6. Any system of professionally-led regulation must enhance and ensure:
    • the delivery of high quality safe and competent healthcare to patients
    • the competence of the physician providing that care the professional, including ethical, conduct of all physicians
    • the protection of society and the rights of patients
    • the promotion of trust and confidence of patients, their families and the public
    • the quality assurance of the regulation system
    • the maintenance of trust by patients and society
    • the development of solutions to potential conflicts of interest
    • a commitment to wide professional responsibilities
  7. To ensure that the patient is offered quality continuing care, physicians should participate actively in the process of Continuing Professional Development, including reflective practice, in order to update and maintain their clinical knowledge, skills and competence. Employers and management have a responsibility to enable physicians to meet this requirement.
  8. The professional conduct of physicians must always be within the bounds of the Code of Ethics governing physicians in each country. National Medical Associations must promote professional and ethical conduct among physicians for the benefit of patients, and ethical violations must be promptly recognized, reported to the relevant regulatory authority and acted upon. Physicians are obligated to intervene in a timely manner to ensure that impaired colleagues do not put patients or colleagues at risk and receive appropriate assistance from a physician health program or appropriate training enabling a return to active practice.
  9. The regulatory body should, when the judicial or quasi-judicial processes are complete, and assuming that a case is found against the physician, publish their findings and include details of the remedial action taken. Lessons learned from every case should, to the extent possible, be extracted and used in professional education processes.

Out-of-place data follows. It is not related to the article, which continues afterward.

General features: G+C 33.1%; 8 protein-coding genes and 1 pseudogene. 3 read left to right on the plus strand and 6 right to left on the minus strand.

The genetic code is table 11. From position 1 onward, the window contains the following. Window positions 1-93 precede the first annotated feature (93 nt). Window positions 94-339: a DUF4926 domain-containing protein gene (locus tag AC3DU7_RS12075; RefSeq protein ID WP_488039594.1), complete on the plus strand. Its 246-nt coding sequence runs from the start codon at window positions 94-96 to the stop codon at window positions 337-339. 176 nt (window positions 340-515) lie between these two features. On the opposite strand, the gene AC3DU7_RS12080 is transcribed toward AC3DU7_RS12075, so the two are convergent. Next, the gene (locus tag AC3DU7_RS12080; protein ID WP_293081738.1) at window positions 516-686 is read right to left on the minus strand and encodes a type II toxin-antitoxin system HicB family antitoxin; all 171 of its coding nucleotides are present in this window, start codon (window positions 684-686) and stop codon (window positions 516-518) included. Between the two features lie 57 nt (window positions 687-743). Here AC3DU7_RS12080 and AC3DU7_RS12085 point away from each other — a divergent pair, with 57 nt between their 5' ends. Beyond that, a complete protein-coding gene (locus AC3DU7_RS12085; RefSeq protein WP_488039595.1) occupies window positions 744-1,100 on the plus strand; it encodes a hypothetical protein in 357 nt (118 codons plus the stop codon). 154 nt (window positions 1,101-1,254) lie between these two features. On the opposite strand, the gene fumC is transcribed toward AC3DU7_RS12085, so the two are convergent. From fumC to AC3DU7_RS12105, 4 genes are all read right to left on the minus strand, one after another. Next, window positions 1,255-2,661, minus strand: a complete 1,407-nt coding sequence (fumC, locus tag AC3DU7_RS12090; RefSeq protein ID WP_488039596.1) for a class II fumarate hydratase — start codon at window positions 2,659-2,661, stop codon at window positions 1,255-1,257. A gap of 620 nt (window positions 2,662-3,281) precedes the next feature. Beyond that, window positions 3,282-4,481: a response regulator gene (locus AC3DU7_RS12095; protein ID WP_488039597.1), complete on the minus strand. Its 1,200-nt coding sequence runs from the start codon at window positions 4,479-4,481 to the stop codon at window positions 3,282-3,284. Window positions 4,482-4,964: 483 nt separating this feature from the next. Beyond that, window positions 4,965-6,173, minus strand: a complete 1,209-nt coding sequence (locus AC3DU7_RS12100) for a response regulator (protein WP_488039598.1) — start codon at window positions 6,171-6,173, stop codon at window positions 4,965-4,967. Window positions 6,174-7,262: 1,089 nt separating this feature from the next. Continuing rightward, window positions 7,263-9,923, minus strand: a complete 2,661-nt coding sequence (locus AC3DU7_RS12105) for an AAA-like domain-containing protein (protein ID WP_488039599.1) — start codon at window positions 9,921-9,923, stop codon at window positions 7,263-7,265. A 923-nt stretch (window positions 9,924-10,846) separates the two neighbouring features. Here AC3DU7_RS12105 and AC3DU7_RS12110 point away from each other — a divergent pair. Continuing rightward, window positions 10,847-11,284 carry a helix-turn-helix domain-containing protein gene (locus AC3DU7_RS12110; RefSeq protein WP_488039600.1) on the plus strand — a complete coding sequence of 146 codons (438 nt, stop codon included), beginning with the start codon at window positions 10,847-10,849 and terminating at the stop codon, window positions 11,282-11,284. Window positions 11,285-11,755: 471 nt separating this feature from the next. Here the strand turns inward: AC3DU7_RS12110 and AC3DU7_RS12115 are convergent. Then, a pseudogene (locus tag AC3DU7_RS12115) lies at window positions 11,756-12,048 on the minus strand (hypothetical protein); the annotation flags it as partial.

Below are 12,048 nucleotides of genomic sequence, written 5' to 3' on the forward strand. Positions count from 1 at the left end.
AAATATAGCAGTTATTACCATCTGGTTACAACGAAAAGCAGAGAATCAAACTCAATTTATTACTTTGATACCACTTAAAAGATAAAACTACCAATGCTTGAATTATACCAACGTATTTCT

10. The regulation process should ensure that the incorporation of such lessons is, as far as possible, seamless.
  11. National Medical Associations are urged to assist each other in coping with new and developing challenges including potential threats to professionally-led regulation. The ongoing exchange of information and experiences between National Medical Associations is essential for the benefit of patients.
  12. Whatever judicial or regulatory process a country has established, any judgment on a physician’s professional conduct or performance must incorporate evaluation by the physician’s professional peers who, by their training, knowledge and experience, understand the complexity of the medical issues involved.
  13. An effective and responsible system of professionally-led regulation must not be self-serving or internally protective of the profession. National Medical Associations should assist their members in understanding that professionally-led regulation, in countries where that system exists, must maintain the safety, support and confidence of the general public, including their health-related rights, as well as the honour of the profession itself.

 

 

Declaration
Autonomy, Ethics, Independence, Madrid, Patient Rights, Self-Governance, Self-Regulation